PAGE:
A Senate report out Tuesday called several federal agencies to the carpet for weak cybersecurity practices. Among other things, the 47-page report from the Homeland Security and Governmental Affairs Committee said seven of the eight federal agencies reviewed had failed to implement baseline cybersecurity practices to protect personally identifiable information, creating a significant privacy and security risk for Americans' data.
The report also found that some agencies failed to install basic security updates and patches, while others were using unauthorized systems. Seven of the agencies were using legacy or outdated systems.
"From SolarWinds to recent ransomware attacks against critical infrastructure, it's clear that cyberattacks are going to keep coming and it is unacceptable that our own federal agencies are not doing everything possible to safeguard America's data," said Republican Sen. Rob Portman, the ranking member of the committee.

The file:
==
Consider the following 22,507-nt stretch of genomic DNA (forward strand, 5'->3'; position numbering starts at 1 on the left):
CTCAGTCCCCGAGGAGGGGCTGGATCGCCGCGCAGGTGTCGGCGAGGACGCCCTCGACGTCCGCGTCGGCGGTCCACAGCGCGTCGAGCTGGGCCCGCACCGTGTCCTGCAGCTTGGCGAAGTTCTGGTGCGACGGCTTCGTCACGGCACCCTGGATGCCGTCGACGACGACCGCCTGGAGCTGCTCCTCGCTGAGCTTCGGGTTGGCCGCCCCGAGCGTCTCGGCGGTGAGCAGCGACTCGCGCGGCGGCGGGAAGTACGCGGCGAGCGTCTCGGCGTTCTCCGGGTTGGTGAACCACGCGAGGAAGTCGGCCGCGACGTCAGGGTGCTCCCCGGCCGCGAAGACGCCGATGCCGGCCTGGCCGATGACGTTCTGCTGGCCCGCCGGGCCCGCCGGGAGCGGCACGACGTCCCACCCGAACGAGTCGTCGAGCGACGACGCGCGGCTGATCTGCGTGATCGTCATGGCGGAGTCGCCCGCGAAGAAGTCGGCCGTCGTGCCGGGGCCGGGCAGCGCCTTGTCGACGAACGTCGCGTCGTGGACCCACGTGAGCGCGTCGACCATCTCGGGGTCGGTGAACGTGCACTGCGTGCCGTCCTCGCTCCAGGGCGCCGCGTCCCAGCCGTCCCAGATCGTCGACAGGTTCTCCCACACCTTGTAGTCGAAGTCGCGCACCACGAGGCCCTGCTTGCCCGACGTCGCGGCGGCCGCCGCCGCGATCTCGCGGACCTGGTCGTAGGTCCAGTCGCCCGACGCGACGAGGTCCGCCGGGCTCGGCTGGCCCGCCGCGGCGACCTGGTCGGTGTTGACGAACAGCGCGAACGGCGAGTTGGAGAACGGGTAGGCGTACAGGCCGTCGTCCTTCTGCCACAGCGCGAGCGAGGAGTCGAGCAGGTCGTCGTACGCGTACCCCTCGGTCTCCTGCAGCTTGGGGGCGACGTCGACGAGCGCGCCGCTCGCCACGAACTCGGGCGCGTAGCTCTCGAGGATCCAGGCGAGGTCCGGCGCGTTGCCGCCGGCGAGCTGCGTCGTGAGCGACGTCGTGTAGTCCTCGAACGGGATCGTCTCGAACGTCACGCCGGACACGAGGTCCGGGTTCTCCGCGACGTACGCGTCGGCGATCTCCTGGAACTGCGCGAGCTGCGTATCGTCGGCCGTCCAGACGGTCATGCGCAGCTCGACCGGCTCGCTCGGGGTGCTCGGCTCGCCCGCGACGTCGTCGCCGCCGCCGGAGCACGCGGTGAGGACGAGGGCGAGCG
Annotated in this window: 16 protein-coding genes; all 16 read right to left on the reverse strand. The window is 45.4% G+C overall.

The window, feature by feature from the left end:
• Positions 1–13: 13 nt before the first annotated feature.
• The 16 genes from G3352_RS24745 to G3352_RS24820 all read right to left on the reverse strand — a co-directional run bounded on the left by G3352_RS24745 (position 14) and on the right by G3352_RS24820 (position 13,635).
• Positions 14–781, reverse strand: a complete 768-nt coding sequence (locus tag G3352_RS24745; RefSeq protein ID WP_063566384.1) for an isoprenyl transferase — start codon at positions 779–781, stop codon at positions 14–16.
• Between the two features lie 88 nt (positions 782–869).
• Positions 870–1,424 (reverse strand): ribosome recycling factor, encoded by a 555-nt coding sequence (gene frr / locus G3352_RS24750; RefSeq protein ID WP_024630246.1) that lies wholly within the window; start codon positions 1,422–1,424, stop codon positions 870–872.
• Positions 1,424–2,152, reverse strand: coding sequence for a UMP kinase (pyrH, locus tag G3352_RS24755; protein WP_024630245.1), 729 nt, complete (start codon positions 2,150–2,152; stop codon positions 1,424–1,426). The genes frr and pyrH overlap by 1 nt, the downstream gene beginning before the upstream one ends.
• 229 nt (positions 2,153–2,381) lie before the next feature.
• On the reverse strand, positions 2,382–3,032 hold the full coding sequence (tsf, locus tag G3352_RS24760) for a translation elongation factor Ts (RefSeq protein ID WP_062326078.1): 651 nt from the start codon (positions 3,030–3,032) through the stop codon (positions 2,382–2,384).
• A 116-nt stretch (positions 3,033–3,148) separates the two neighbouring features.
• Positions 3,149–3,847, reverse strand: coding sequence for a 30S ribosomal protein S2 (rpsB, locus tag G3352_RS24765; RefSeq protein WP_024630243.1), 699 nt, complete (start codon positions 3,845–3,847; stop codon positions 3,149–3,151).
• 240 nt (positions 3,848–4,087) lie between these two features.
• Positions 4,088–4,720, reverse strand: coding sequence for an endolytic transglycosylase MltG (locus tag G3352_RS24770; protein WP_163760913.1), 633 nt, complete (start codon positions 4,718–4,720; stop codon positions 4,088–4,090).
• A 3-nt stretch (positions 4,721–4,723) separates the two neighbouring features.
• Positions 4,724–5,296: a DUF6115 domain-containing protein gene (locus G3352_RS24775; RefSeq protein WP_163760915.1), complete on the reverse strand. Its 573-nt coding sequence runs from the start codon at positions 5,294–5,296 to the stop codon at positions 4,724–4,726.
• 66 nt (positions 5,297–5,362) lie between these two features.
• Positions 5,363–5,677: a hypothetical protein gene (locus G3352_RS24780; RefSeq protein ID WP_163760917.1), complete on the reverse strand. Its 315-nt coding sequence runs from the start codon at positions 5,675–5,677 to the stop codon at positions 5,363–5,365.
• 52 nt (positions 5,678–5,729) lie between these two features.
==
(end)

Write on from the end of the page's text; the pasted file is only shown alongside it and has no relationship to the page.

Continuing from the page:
The SolarWinds hack hit a number of federal agencies. Victims included high-level officials at the Department of Homeland Security, showing that not even the government agency in charge of defending the US from foreign hacks was immune from the growing threat of cyberattacks. The Biden administration recently unveiled several efforts to shore up cybersecurity practices across federal agencies, including an executive order and a $20 billion plan to secure the country's infrastructure against cyberattacks.
The agencies reviewed in the bipartisan report include the Department of Homeland Security, the Department of State, the Department of Transportation, the Department of Housing and Urban Development, the Department of Agriculture, the Department of Health and Human Services, the Department of Education and the Social Security Administration.